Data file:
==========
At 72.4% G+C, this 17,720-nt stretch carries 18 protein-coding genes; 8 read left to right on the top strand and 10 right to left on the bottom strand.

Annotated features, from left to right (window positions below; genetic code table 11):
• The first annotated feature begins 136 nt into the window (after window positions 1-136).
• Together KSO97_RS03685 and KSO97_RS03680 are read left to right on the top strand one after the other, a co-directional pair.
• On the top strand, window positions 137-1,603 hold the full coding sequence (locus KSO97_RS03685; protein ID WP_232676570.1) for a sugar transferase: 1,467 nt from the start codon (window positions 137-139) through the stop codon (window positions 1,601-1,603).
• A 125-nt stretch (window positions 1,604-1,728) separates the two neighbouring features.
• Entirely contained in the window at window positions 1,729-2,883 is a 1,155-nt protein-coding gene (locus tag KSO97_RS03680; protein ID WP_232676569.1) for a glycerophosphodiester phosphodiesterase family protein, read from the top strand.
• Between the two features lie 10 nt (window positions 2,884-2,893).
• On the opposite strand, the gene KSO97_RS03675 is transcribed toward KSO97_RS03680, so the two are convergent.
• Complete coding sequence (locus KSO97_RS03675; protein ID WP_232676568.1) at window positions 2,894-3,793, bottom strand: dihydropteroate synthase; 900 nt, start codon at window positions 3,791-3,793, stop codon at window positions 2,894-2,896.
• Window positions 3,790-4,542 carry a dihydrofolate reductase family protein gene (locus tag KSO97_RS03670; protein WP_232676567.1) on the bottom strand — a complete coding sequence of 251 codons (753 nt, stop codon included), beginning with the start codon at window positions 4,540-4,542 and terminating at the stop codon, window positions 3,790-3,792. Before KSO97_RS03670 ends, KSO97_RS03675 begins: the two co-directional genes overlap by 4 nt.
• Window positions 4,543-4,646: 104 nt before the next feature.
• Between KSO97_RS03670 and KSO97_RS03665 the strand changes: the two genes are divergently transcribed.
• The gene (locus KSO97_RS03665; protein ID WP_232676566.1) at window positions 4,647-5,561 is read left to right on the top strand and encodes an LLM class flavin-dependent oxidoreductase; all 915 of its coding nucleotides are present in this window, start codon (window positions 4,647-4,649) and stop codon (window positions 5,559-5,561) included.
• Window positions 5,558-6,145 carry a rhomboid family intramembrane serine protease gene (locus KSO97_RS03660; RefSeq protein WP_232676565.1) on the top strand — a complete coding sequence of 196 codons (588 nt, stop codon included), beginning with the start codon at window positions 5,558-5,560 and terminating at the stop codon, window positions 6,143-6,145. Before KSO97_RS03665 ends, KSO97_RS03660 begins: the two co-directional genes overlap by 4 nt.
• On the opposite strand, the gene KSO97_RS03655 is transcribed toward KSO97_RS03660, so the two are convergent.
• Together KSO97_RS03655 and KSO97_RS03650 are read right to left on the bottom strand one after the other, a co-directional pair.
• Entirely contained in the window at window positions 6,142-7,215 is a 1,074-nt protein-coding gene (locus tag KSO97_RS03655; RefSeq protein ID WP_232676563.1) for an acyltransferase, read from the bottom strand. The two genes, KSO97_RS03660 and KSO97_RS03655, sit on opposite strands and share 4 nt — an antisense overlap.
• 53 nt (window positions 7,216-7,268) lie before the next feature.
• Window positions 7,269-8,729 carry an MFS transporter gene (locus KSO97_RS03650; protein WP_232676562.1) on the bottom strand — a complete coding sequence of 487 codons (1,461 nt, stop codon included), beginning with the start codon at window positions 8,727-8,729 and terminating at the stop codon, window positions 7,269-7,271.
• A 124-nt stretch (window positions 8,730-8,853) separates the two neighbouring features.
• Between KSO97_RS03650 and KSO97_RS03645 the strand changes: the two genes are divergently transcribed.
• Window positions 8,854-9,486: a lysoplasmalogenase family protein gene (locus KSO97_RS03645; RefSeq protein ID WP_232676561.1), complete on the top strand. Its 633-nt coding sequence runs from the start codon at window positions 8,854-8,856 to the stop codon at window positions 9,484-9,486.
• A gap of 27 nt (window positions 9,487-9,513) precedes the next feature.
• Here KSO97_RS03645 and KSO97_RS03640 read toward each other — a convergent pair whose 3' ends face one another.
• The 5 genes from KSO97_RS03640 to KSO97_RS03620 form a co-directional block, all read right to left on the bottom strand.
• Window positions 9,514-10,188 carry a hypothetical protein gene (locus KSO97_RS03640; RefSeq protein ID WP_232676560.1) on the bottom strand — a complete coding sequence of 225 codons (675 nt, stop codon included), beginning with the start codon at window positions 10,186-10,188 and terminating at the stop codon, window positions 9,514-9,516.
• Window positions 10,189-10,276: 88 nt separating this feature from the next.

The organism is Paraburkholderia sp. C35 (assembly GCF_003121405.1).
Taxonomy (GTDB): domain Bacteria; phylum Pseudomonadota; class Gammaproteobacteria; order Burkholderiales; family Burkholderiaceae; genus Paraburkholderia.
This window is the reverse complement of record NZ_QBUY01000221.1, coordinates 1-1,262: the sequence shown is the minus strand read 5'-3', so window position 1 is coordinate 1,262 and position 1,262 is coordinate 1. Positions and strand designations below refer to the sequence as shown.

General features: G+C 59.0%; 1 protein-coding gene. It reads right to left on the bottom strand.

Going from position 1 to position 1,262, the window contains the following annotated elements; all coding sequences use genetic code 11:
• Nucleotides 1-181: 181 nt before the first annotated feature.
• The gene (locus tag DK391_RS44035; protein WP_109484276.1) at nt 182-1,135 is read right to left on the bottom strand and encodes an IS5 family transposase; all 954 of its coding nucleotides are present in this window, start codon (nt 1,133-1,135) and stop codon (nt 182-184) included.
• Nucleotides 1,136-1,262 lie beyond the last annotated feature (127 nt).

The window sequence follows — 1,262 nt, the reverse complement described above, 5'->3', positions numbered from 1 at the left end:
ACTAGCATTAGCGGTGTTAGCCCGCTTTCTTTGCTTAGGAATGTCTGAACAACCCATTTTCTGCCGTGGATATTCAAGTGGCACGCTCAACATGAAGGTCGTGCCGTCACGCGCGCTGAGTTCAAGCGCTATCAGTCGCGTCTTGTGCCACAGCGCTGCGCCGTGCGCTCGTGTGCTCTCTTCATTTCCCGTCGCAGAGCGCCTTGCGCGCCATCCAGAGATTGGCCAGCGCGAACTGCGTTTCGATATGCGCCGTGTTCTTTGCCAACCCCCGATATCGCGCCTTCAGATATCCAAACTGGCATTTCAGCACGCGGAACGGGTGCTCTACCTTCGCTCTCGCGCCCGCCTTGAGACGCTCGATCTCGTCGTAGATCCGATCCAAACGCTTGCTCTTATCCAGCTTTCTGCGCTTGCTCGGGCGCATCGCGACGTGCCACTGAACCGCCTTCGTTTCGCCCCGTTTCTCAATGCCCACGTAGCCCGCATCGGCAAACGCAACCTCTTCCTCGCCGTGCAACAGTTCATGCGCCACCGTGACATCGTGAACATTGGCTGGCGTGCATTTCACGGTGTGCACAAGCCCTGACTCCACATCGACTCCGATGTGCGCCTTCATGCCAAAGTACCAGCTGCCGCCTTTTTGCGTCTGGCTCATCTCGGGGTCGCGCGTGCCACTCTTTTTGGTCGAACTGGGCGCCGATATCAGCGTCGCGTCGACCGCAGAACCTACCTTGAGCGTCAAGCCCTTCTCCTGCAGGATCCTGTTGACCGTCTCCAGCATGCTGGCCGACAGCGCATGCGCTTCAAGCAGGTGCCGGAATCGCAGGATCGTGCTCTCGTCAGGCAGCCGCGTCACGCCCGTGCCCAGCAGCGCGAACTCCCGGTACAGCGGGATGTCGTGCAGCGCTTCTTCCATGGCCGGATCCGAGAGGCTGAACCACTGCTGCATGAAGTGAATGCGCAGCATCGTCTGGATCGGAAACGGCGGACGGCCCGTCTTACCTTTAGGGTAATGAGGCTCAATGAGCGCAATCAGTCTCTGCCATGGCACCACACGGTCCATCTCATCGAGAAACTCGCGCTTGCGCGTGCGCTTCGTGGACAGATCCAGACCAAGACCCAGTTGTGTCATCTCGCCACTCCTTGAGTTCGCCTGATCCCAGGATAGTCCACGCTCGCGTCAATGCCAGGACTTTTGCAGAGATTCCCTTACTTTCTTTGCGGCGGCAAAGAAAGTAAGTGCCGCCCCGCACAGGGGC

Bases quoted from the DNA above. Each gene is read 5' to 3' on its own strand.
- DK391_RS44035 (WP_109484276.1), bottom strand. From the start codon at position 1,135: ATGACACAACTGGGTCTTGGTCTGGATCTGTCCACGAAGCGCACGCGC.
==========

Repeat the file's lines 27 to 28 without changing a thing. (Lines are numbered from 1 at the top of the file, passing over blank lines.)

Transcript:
• Window positions 9,514-10,188 carry a hypothetical protein gene (locus KSO97_RS03640; RefSeq protein ID WP_232676560.1) on the bottom strand — a complete coding sequence of 225 codons (675 nt, stop codon included), beginning with the start codon at window positions 10,186-10,188 and terminating at the stop codon, window positions 9,514-9,516.
• Window positions 10,189-10,276: 88 nt separating this feature from the next.